Last Day of School

17-year-old Helena Muffly wrote exactly 100 years ago today: 

Monday, May 6, 1912: It is hard to realize that today was the last day. We had our annual banquet, and I guess we all enjoyed it. At least I did. Mr. Dunkle, our teacher, acted the part of toastmaster. We drank water flavored with lemon to each other’s health, but that was soon over and we vacated our places at the table.

I recited my oration without omitting a single word, but I believe that it wasn’t said none too well. Swiftly today drew to a close. Nor can I say that as school is done, I am glad. My heart is filled with sadness. What I will do next year, when school closes I do not know. As I graduate I will not be able to look forward to the next year. For awhile I bid adieu to my school days.

The banquet probably took place at the McEwensville Community Hall and Picnic Shelter. It has been there for more than a hundred years and hasn’t changed much over the years. It has a long history of being used for community events. There is an auditorium with a stage inside.

Her middle-aged granddaughter’s comments 100 years later:

The last day of the school year—with the excitement of the banquet  tinged with the realization that school was over for the summer–sounds like it was bittersweet for Grandma. Probably parents and other family members attended the program.

The “trial” that Grandma worried about in yesterday’s diary entry apparently was her oration. She wrote the speech on April 16, 17 and 18; and finalized and memorized it on April 22 and 23. I suppose that she practiced it in class a few times after those entries  in  preparation for the banquet, but never mentioned it again in the diary until this entry.

I don’t think that it’s very clear from the diary entry, but Grandma had one more year of school to complete before she graduated. She attended an old-fashioned three-year high school, and in 1912 she completed the second year.  She was just worrying about her future after graduation, which won’t occur for another year. She always seemed to need to worry about something . . . sigh. . .  but I guess that’s just human nature.

17 thoughts on “Last Day of School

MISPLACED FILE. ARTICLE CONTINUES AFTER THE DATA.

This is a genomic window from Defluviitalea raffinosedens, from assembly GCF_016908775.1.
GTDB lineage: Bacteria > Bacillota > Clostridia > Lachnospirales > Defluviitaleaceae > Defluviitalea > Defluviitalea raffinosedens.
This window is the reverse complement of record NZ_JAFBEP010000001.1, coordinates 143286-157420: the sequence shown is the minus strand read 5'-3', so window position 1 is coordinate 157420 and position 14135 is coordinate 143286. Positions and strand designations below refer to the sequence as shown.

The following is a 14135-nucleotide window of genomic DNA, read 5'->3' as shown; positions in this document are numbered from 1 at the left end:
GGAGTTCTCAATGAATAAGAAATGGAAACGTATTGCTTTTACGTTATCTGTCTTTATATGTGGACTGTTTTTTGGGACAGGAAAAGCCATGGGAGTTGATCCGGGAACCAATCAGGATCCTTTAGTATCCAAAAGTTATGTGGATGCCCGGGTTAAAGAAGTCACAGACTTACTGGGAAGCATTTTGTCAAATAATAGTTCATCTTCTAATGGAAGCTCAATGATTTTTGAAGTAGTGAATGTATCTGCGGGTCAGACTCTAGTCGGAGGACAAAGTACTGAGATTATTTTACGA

1. Yes, she does worry a lot. I’m glad the banquet went well. And the speech is over. Too bad she didn’t tuck a copy in the diary!

  2. I wonder too what her apprehensions were with regard to school being over (i.e. graduation, the following year). What did the future hold for young women in 1913? How could it accommodate their hopes and dreams?

    1. I wonder what Grandma’s hopes and dreams about the future were. The options for women were so much more limited back then .

  3. The school year ended better than she thought. Apparently, she passed the dreaded algebra. Whew, congratulations…What were her options after graduation?

    1. Thank goodness she passed! I know that some female high school graduates became teachers. Her sister Ruth graduated from high school the previous year (1911) and immediately became a teacher in a rural one-room school house. I think that many women married shortly after they graduated.

  4. When I grew up kids couldn’t wait for summer vacation, but she is not looking forward to it at all. I wonder if she just really loved school, or if she had a summer of dreary farm work to took forward to, along with not being able to see her friends each day. Or it could be one step closer to adulthood, which is a big unknown for her.

  5. Perhaps it goes without saying that college was out-of-reach for the majority of students in those days, girls especially, and, therefore, not dreamed of. Did Grandma dream of furthering her education? She seems to revel in the classroom.

    1. She didn’t go to college. She got married when she was 25, and was a homemaker for much of her life. Her younger brother Jimmie did go to college–and he eventually became a veterinarian. I sometimes wonder if she had dreams of college (in more urban areas the suffragettes were active during this time period)–or if she just accepted that woman had fewer options.

  6. Enjoyed reading this very much. I guess you’re right–our human minds often still find many things to worry about. As an employee in one of the few remaining two room schools in the country, I could very well imagine your Grandma’s life. Our kids graduated from this same school and have now flown to opposite ends of the country and live in cities… Thank you for this beautiful blog.

    1. Thanks for the nice comments. It sounds challenging, though fun, to teach in a two-room school. I think that small schools can provide some real benefits for students.

  7. Sometimes transitions are bittersweet and it gets tricky navigating our feelings. Also, when something dreaded (like the recited oration) has finally passed, all that nervous energy can back up and have nowhere to go, leaving us feeling out of sorts. Looking forward to reading your grandmother’s summer entries!

  8. Seems she was still in “oration” mode. Makes me think of my grandmother and her beloved elocution book. Also, wonder if she ever looked back at this entry, and smiled for that girl. My grandmother took it all so seriously, elocution that is, rather like a lost love.

    1. I’ve wondered whether Grandma ever looked at the diary when she was a mother or grandmother–or if the diary was stored away forgotten. I hope that she looked back and smiled.

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